This past week I’ve begun to understand the depth of surrender this takes. My mind and heart haven’t been able to sort through all that is happening. So many parts of the process just haven’t made sense in my world. I’ve been working through my fears and my preconceived opinions about the elected president. At the same time, I’m finding my own way to take effective action to protect people who are bullied or threatened.  In the meantime, I’ll practice putting my ultimate trust in the power of the long view.

Cardinal Ratzinger, or Pope Benedict II, was a less than perfect church father who was politely retired for complicated and disturbing choices he had made in his past. The eventual result was the selection of Pope Francis, a much-revered bringer of reform and change.  Perhaps it took the house-clearing and honesty that was required to confront priestly child abuse to allow a new leadership to surface. These developments could have never been predicted ten years ago. Who knows how things will continue to evolve? Not me.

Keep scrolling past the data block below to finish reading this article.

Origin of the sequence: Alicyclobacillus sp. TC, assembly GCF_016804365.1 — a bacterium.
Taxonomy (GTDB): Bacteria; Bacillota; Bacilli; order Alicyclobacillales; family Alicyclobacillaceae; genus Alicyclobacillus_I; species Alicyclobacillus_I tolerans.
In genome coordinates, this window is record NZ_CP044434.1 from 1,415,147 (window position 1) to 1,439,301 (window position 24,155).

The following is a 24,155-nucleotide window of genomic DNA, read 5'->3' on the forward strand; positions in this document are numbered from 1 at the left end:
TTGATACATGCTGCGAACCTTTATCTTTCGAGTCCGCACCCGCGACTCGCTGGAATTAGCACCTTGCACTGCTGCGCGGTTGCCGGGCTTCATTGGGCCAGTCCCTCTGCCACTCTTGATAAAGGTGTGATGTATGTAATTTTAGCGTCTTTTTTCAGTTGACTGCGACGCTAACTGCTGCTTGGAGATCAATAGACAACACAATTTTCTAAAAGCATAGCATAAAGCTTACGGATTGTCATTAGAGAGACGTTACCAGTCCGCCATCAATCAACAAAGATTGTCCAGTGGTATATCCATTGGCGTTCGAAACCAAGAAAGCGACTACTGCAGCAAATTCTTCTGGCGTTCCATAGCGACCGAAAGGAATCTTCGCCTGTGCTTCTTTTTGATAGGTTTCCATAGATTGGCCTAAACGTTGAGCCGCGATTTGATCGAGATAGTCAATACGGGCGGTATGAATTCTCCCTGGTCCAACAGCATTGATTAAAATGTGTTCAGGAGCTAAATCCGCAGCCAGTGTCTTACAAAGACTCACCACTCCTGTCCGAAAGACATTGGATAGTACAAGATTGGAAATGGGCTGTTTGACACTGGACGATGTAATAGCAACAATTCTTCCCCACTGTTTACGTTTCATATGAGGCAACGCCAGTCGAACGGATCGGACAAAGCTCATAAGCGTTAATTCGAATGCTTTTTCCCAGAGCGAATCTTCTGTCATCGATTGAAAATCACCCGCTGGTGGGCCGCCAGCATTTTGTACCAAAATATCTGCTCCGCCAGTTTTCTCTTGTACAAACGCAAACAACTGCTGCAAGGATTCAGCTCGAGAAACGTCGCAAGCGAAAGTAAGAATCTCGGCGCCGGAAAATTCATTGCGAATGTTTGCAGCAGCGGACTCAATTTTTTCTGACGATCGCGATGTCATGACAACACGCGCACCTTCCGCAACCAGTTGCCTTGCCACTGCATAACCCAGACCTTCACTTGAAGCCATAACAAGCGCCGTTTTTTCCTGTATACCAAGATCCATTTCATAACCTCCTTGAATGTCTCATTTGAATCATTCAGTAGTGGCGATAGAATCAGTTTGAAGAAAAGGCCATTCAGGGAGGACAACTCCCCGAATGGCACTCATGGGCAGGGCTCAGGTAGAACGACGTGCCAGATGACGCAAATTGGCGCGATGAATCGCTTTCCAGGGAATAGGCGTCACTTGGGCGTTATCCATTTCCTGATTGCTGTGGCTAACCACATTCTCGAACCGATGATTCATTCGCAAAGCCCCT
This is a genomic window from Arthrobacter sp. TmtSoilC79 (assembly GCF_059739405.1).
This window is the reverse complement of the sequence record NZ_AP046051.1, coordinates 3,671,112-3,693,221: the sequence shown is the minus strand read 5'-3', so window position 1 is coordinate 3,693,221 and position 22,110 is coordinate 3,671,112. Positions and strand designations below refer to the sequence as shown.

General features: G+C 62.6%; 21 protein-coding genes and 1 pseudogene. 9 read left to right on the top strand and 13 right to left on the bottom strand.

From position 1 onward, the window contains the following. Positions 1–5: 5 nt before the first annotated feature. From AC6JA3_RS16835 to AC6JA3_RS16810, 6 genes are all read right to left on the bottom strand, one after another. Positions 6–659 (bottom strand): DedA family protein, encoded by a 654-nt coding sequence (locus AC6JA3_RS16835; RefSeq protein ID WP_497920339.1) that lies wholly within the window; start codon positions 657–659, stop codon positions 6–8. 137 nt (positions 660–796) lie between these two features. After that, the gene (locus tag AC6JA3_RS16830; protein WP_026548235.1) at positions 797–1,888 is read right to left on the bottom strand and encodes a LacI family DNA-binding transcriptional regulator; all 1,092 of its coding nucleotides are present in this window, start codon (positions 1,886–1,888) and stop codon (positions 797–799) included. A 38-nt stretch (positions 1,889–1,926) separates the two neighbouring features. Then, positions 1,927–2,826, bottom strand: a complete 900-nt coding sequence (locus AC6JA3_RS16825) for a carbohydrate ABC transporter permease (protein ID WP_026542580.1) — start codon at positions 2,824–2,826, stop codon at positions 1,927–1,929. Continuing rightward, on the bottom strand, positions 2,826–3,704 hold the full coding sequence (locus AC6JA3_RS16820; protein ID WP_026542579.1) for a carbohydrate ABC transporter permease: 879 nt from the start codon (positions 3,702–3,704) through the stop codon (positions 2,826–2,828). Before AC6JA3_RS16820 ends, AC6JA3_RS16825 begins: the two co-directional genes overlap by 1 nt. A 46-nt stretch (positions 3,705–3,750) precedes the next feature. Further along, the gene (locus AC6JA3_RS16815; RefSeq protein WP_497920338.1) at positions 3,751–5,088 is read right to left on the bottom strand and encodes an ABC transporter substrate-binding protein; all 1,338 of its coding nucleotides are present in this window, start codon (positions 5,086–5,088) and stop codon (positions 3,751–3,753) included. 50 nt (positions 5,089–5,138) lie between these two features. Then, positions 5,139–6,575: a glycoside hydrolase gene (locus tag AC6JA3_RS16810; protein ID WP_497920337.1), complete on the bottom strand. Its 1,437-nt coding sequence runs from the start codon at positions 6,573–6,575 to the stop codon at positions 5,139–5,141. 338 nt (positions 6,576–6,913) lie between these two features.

It’s now a week after the news, and I’m back home. My mind settles a bit. I make a list of the issues close to my heart and begin to think about how I will support them with action and money. I’m feeling a strongly renewed commitment to stay awake and alert on behalf of justice for my fellow beings and for the earth I love.

And always…I just keep thinking… Perhaps.

Fish, Fowl, and this Waiting Time

I’m not usually a political junkie, but this year seems more like a morality play than an election, and I’ve been hooked, finding my equanimity tossed around by the story line as well as the political implications. It’s a biting-your-nails kind of time for me and for so many others in the world.

Action usually helps, so the first thing I thought to do was to vote. So I did. And mailed it in. It’s something we do here in Oregon without polling sites, voting booths and lines. But I’m still not done with this democratic ritual we call an election. First, there’s more to do. And second, a guilty admission: I’m a little too hooked on the dopamine of the Barnum & Bailey sideshow that has characterized this year’s election.